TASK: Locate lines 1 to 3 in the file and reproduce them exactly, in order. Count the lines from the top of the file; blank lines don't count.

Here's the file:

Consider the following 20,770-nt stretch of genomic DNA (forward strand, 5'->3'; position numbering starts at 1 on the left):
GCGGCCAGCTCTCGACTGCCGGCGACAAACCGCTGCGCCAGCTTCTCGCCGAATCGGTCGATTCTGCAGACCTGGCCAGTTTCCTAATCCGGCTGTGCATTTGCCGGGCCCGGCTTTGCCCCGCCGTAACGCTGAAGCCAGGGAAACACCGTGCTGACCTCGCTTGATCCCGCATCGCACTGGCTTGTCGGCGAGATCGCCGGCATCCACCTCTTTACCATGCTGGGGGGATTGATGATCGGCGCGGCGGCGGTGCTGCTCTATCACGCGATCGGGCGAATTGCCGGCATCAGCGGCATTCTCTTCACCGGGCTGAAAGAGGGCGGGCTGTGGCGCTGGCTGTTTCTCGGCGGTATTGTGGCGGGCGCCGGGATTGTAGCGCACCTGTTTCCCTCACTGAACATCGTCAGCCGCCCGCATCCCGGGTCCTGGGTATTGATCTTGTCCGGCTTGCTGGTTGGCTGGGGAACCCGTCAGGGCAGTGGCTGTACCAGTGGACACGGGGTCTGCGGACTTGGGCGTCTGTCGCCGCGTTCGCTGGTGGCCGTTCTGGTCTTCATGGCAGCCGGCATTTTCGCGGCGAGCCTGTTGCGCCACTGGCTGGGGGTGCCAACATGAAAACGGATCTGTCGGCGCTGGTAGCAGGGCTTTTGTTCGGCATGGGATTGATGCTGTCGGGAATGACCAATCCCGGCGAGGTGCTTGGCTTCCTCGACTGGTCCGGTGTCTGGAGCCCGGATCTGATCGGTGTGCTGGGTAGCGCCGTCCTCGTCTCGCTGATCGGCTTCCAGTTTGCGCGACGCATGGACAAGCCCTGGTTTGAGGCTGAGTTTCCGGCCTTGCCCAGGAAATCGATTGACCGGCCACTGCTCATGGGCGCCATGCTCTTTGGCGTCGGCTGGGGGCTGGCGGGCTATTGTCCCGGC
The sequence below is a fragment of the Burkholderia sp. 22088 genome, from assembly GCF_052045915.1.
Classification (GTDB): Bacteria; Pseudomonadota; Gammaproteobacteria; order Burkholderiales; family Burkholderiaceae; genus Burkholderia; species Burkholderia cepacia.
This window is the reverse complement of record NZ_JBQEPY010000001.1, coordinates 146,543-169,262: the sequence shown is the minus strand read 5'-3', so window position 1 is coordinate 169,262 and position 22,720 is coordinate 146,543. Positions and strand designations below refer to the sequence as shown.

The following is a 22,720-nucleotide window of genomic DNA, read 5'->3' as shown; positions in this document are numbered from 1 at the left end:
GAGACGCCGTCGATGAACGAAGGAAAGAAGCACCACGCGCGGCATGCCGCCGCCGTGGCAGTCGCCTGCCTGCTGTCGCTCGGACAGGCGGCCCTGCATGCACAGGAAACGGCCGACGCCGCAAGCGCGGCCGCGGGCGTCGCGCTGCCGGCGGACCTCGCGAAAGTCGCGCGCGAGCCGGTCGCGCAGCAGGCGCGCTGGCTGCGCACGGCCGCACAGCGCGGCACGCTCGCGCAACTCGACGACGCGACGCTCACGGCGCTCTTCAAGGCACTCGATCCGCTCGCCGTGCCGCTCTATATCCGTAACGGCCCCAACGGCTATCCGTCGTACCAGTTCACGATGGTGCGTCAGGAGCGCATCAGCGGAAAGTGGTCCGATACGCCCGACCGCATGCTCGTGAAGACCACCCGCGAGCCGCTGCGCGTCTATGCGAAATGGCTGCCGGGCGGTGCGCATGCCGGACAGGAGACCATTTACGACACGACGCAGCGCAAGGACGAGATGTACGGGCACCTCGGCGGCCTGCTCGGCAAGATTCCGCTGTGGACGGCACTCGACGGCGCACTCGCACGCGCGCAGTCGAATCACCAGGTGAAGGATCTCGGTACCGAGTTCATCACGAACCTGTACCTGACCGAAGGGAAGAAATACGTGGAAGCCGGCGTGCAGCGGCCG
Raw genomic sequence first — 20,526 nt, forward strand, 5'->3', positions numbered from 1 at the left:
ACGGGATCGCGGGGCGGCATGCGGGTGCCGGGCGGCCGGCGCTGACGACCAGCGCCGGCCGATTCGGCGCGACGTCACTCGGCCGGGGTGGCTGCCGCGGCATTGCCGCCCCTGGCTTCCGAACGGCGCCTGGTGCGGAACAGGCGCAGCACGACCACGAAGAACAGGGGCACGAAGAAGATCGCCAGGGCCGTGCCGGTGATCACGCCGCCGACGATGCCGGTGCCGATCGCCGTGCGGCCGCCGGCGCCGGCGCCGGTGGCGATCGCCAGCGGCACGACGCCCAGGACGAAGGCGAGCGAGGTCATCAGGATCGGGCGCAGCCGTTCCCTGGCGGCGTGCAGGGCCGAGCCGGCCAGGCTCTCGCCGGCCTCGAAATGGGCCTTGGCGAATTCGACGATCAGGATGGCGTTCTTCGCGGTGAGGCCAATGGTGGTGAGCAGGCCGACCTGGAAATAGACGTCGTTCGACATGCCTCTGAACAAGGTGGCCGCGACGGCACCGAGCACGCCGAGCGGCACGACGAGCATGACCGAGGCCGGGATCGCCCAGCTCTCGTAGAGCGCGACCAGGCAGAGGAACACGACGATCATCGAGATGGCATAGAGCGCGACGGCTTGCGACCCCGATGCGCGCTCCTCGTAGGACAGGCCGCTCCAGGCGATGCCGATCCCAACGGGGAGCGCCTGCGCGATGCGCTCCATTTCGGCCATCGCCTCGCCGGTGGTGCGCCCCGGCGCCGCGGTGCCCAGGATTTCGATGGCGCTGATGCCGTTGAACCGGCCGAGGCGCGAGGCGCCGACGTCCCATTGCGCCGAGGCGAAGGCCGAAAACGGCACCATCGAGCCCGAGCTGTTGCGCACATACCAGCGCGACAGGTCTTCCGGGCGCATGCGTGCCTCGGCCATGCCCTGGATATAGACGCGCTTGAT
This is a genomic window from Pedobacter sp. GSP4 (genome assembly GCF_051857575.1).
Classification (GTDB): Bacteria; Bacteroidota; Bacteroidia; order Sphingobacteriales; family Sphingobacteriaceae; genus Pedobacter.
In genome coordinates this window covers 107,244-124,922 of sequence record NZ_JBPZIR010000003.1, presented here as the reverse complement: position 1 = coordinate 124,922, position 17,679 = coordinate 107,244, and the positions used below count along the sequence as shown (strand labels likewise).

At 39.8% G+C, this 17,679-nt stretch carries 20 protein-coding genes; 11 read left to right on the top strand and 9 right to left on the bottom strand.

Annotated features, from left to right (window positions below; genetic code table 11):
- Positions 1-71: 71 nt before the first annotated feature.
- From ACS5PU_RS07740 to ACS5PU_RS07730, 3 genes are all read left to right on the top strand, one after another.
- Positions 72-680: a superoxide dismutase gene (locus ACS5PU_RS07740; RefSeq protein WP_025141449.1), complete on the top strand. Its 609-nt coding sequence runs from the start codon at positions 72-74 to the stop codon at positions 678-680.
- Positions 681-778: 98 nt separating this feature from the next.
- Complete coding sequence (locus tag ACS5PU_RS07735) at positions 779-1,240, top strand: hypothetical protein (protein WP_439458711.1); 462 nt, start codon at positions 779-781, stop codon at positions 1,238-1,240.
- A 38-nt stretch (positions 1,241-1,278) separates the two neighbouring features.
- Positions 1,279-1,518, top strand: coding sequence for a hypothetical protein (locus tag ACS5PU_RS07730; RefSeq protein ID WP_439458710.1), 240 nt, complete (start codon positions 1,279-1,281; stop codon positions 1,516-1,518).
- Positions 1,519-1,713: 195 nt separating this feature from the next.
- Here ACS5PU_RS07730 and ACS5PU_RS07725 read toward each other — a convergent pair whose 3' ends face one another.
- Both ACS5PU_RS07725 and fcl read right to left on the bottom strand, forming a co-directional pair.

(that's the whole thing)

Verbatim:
Consider the following 20,770-nt stretch of genomic DNA (forward strand, 5'->3'; position numbering starts at 1 on the left):
GCGGCCAGCTCTCGACTGCCGGCGACAAACCGCTGCGCCAGCTTCTCGCCGAATCGGTCGATTCTGCAGACCTGGCCAGTTTCCTAATCCGGCTGTGCATTTGCCGGGCCCGGCTTTGCCCCGCCGTAACGCTGAAGCCAGGGAAACACCGTGCTGACCTCGCTTGATCCCGCATCGCACTGGCTTGTCGGCGAGATCGCCGGCATCCACCTCTTTACCATGCTGGGGGGATTGATGATCGGCGCGGCGGCGGTGCTGCTCTATCACGCGATCGGGCGAATTGCCGGCATCAGCGGCATTCTCTTCACCGGGCTGAAAGAGGGCGGGCTGTGGCGCTGGCTGTTTCTCGGCGGTATTGTGGCGGGCGCCGGGATTGTAGCGCACCTGTTTCCCTCACTGAACATCGTCAGCCGCCCGCATCCCGGGTCCTGGGTATTGATCTTGTCCGGCTTGCTGGTTGGCTGGGGAACCCGTCAGGGCAGTGGCTGTACCAGTGGACACGGGGTCTGCGGACTTGGGCGTCTGTCGCCGCGTTCGCTGGTGGCCGTTCTGGTCTTCATGGCAGCCGGCATTTTCGCGGCGAGCCTGTTGCGCCACTGGCTGGGGGTGCCAACATGAAAACGGATCTGTCGGCGCTGGTAGCAGGGCTTTTGTTCGGCATGGGATTGATGCTGTCGGGAATGACCAATCCCGGCGAGGTGCTTGGCTTCCTCGACTGGTCCGGTGTCTGGAGCCCGGATCTGATCGGTGTGCTGGGTAGCGCCGTCCTCGTCTCGCTGATCGGCTTCCAGTTTGCGCGACGCATGGACAAGCCCTGGTTTGAGGCTGAGTTTCCGGCCTTGCCCAGGAAATCGATTGACCGGCCACTGCTCATGGGCGCCATGCTCTTTGGCGTCGGCTGGGGGCTGGCGGGCTATTGTCCCGGC
The sequence below is a fragment of the Burkholderia sp. 22088 genome, from assembly GCF_052045915.1.